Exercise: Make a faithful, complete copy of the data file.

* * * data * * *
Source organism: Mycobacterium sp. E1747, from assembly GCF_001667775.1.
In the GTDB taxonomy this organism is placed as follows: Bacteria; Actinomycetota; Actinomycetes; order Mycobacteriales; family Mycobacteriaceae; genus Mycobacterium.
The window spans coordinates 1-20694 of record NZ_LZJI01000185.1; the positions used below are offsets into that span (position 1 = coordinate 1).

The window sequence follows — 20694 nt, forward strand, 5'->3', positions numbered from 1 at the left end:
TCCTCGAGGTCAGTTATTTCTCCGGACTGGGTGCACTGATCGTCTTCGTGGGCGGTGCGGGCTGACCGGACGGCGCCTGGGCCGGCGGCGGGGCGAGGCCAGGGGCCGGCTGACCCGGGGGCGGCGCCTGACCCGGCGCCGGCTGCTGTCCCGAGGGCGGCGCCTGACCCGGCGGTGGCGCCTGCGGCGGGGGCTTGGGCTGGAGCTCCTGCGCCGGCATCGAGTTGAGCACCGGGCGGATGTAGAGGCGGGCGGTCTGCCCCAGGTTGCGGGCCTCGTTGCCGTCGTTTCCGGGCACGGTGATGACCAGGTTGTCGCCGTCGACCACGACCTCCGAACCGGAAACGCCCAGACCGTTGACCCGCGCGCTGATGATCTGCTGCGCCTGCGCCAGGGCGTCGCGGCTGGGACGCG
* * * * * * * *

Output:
Source organism: Mycobacterium sp. E1747, from assembly GCF_001667775.1.
In the GTDB taxonomy this organism is placed as follows: Bacteria; Actinomycetota; Actinomycetes; order Mycobacteriales; family Mycobacteriaceae; genus Mycobacterium.
The window spans coordinates 1-20694 of record NZ_LZJI01000185.1; the positions used below are offsets into that span (position 1 = coordinate 1).

The window sequence follows — 20694 nt, forward strand, 5'->3', positions numbered from 1 at the left end:
TCCTCGAGGTCAGTTATTTCTCCGGACTGGGTGCACTGATCGTCTTCGTGGGCGGTGCGGGCTGACCGGACGGCGCCTGGGCCGGCGGCGGGGCGAGGCCAGGGGCCGGCTGACCCGGGGGCGGCGCCTGACCCGGCGCCGGCTGCTGTCCCGAGGGCGGCGCCTGACCCGGCGGTGGCGCCTGCGGCGGGGGCTTGGGCTGGAGCTCCTGCGCCGGCATCGAGTTGAGCACCGGGCGGATGTAGAGGCGGGCGGTCTGCCCCAGGTTGCGGGCCTCGTTGCCGTCGTTTCCGGGCACGGTGATGACCAGGTTGTCGCCGTCGACCACGACCTCCGAACCGGAAACGCCCAGACCGTTGACCCGCGCGCTGATGATCTGCTGCGCCTGCGCCAGGGCGTCGCGGCTGGGACGCG